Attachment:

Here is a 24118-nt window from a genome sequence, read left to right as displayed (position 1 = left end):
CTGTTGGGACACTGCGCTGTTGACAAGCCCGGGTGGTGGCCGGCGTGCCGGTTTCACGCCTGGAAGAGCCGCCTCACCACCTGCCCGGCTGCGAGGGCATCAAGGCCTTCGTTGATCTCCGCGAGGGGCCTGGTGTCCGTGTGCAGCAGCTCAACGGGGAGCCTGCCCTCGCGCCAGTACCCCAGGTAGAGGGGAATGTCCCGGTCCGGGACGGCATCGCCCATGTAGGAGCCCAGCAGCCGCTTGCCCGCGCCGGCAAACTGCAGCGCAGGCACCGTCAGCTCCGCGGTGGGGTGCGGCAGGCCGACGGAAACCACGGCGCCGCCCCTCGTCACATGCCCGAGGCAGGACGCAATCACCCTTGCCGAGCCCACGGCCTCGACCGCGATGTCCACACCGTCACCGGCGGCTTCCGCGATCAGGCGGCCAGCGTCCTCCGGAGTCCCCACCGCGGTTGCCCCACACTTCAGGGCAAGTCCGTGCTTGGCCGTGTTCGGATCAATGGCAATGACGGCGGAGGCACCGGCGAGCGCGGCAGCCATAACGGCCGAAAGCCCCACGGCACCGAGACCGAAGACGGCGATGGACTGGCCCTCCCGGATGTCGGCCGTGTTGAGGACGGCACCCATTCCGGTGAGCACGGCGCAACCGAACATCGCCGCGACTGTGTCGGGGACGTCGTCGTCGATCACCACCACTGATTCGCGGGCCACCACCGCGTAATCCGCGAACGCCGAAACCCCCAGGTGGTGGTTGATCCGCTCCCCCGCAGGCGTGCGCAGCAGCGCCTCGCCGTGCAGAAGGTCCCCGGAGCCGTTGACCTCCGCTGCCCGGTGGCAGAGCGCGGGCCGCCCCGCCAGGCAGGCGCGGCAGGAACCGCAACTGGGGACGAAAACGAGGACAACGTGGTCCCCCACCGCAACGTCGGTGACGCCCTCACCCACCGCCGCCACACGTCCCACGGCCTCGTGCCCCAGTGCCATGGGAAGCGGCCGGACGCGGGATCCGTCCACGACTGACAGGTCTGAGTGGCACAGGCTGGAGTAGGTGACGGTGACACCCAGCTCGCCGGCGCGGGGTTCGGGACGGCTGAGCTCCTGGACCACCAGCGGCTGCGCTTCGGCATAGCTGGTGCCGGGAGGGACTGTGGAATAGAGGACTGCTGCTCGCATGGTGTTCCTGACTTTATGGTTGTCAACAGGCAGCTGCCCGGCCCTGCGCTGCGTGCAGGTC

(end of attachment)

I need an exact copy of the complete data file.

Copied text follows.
Here is a 24118-nt window from a genome sequence, read left to right as displayed (position 1 = left end):
CTGTTGGGACACTGCGCTGTTGACAAGCCCGGGTGGTGGCCGGCGTGCCGGTTTCACGCCTGGAAGAGCCGCCTCACCACCTGCCCGGCTGCGAGGGCATCAAGGCCTTCGTTGATCTCCGCGAGGGGCCTGGTGTCCGTGTGCAGCAGCTCAACGGGGAGCCTGCCCTCGCGCCAGTACCCCAGGTAGAGGGGAATGTCCCGGTCCGGGACGGCATCGCCCATGTAGGAGCCCAGCAGCCGCTTGCCCGCGCCGGCAAACTGCAGCGCAGGCACCGTCAGCTCCGCGGTGGGGTGCGGCAGGCCGACGGAAACCACGGCGCCGCCCCTCGTCACATGCCCGAGGCAGGACGCAATCACCCTTGCCGAGCCCACGGCCTCGACCGCGATGTCCACACCGTCACCGGCGGCTTCCGCGATCAGGCGGCCAGCGTCCTCCGGAGTCCCCACCGCGGTTGCCCCACACTTCAGGGCAAGTCCGTGCTTGGCCGTGTTCGGATCAATGGCAATGACGGCGGAGGCACCGGCGAGCGCGGCAGCCATAACGGCCGAAAGCCCCACGGCACCGAGACCGAAGACGGCGATGGACTGGCCCTCCCGGATGTCGGCCGTGTTGAGGACGGCACCCATTCCGGTGAGCACGGCGCAACCGAACATCGCCGCGACTGTGTCGGGGACGTCGTCGTCGATCACCACCACTGATTCGCGGGCCACCACCGCGTAATCCGCGAACGCCGAAACCCCCAGGTGGTGGTTGATCCGCTCCCCCGCAGGCGTGCGCAGCAGCGCCTCGCCGTGCAGAAGGTCCCCGGAGCCGTTGACCTCCGCTGCCCGGTGGCAGAGCGCGGGCCGCCCCGCCAGGCAGGCGCGGCAGGAACCGCAACTGGGGACGAAAACGAGGACAACGTGGTCCCCCACCGCAACGTCGGTGACGCCCTCACCCACCGCCGCCACACGTCCCACGGCCTCGTGCCCCAGTGCCATGGGAAGCGGCCGGACGCGGGATCCGTCCACGACTGACAGGTCTGAGTGGCACAGGCTGGAGTAGGTGACGGTGACACCCAGCTCGCCGGCGCGGGGTTCGGGACGGCTGAGCTCCTGGACCACCAGCGGCTGCGCTTCGGCATAGCTGGTGCCGGGAGGGACTGTGGAATAGAGGACTGCTGCTCGCATGGTGTTCCTGACTTTATGGTTGTCAACAGGCAGCTGCCCGGCCCTGCGCTGCGTGCAGGTC